It’s all about seeing, isn’t it?
Having lived with art since I was a child, I’ve always played with the idea of doing photography with reference to the art I cherish. Since 1969, I have looked at Roy Lichtenstein’s 6-piece Cathedral Series from that year which were based on Claude Monet’s Rouen Cathedral paintings in the 1890s.
This is about my latest edition, the Rouen Cathedral Suite #1-10.
Gemini GEL, one of the finest graphic printing houses in the world, printed them. They look like screens, newspaper-like and “pop” where the Cathedral image – with the colours expressing the light as it changes over a day – was hidden under (or in) tons of small round holes.
One has to see them at a 3-4 meters distance to at all see anything but dots. And they were faily big, 122 cm high.
Here is one of them.
And who would not love to have owned one of Claude Monet’s originals? Like this one?
So why do I find this fun, interesting and challenging?
I believe that art is as much about seeing as about what you see. Here is an entrance to a cathedral which, thanks to one of art history’s greatest, has become immortalized. I have always loved Roy Lichtenstein’s series, his truly innovative idea, his re-working of classical art and his ways of making us see – as he also does in, say, the Bull Series and Monet’s Haystacks.
In a way he applied filters and reproduced/re-created great pieces adapted to contemporary printing techniques. I stole the basic idea and asked myself: What if I do the same using Photoshop?
So I took down a photo of one of Monet’s original paintings from the Internet and began to play with it. I played with shapes, filters, light, contrast, saturation, colouration/tones, contrasts, sharpening/blurring and I changed things here and there, pixel by pixel so to say. There were many many more than the 10 I finally selected.
You may think it looks like just some haphazard re-production. It isn’t. It’s a carefully processed experimenting with literally hundreds of variables in each of the suite’s ten pieces.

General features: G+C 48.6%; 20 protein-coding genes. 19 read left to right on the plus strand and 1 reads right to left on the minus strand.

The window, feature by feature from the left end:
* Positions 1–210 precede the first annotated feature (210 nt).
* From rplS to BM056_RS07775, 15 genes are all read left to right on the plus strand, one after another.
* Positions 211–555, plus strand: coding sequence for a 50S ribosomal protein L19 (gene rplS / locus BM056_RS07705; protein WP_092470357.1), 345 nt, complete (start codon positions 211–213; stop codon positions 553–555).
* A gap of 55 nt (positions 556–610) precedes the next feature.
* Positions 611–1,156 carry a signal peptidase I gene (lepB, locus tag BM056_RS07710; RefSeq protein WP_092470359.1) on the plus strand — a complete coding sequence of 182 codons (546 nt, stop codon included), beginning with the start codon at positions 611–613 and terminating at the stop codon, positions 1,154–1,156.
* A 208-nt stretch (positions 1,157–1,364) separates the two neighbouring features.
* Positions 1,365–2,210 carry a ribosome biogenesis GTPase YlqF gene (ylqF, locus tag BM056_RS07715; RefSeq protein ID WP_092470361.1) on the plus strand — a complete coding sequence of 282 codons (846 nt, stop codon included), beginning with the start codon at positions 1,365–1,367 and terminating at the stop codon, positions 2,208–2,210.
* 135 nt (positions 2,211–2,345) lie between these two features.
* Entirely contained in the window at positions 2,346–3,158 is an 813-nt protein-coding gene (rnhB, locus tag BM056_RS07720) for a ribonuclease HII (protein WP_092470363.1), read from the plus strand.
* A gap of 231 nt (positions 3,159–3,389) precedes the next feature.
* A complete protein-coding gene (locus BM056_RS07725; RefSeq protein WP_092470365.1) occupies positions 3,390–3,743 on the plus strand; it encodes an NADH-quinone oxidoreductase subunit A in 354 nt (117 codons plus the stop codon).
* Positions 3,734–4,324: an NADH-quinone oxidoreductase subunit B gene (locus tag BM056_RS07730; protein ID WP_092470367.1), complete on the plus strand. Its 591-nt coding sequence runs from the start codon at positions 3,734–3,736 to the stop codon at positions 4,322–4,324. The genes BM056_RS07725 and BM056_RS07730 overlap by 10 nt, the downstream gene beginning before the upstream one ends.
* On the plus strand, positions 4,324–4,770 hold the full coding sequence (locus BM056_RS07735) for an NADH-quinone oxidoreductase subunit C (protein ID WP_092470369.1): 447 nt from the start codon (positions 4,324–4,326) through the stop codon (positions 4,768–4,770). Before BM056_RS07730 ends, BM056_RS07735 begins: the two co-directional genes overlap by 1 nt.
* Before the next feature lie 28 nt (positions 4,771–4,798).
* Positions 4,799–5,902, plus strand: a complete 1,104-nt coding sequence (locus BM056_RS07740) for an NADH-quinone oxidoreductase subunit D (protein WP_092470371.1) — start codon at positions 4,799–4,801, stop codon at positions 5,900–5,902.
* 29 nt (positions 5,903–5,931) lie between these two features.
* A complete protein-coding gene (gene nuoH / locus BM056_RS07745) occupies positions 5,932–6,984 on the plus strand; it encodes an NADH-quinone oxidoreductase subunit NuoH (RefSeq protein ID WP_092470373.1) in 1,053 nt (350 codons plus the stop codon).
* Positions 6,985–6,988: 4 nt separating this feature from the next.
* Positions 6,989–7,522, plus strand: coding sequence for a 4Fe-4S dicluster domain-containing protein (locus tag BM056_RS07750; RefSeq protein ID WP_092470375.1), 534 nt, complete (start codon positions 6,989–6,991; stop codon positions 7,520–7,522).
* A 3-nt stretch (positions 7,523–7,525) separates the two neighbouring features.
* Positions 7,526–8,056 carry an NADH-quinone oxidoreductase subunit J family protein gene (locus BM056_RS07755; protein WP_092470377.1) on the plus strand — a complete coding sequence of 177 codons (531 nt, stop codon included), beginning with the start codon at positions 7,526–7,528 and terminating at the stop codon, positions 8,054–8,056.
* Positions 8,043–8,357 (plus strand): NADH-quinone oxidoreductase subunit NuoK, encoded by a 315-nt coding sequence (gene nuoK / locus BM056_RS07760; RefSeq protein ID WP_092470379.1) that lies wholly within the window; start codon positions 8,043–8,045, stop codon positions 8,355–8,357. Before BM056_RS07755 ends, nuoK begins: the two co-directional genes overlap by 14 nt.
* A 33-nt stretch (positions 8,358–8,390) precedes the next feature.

Here is how they appear on the wall in my studio at the time of writing:
To the left you see one of the original Lichtenstein and then my A2 format prints on fine art Canson Edition Etching Rag papers. Lichtenstein cropped the original portal, my picture is a based on the full image of the portal that Monet painted.
I guess that Continue reading
This is the second article about SCOPE in Basel, June 2014, the first here. And among the artists I’d like to introduce to you here is Patrick Tschudi who lives and works in Lima, Peru. At first his works may appear flat and cool, all the people have a round black head and colour is applied very sparsely and never mixed. They are C-Prints in limited editions.
At the same time there is something touching about them.
It seems that he is occupied with the role of individual human beings in cities and other spaces where there are masses of people, strangers. The black ball heads are not necessarily a sign of de-humanization but, perhaps, more a way of saying that while we are all individuals we are all exactly that: human beings who don’t have to feel alone but may enter into relationships because of what we all share as human beings?
I find the two people on the bench overlooking a harbour with that huge industrial complex and bridge far away quite moving although I don’t see any obvious attempt to appeal to the spectator’s emotions in Tschudi’s work.
You may see many more on his homepage. The various series and categories have titles such as “believers”, “nowhereland” and “signs”. Perhaps I am attracted to these prints because they are so clearly affiliated with photography.
I have no idea how Tschudi goes about creating them but the point of departure could be a photograph which is processed or, rather, re-created in Photoshop. But that’s just speculation.
What is also interesting is the attempt to reduce everything to its pure forms. His images of everyday activities are reduced to shapes, there are no details. There is a kind of haiku quality to Tschudi’s works also in the sense that they are not supposed to convey any emotions. They are factual and you may put whatever “meaning” into them you like, if any.
Here are two such works from his homepage.
Oh, simplicity and sophistication in one! Continue reading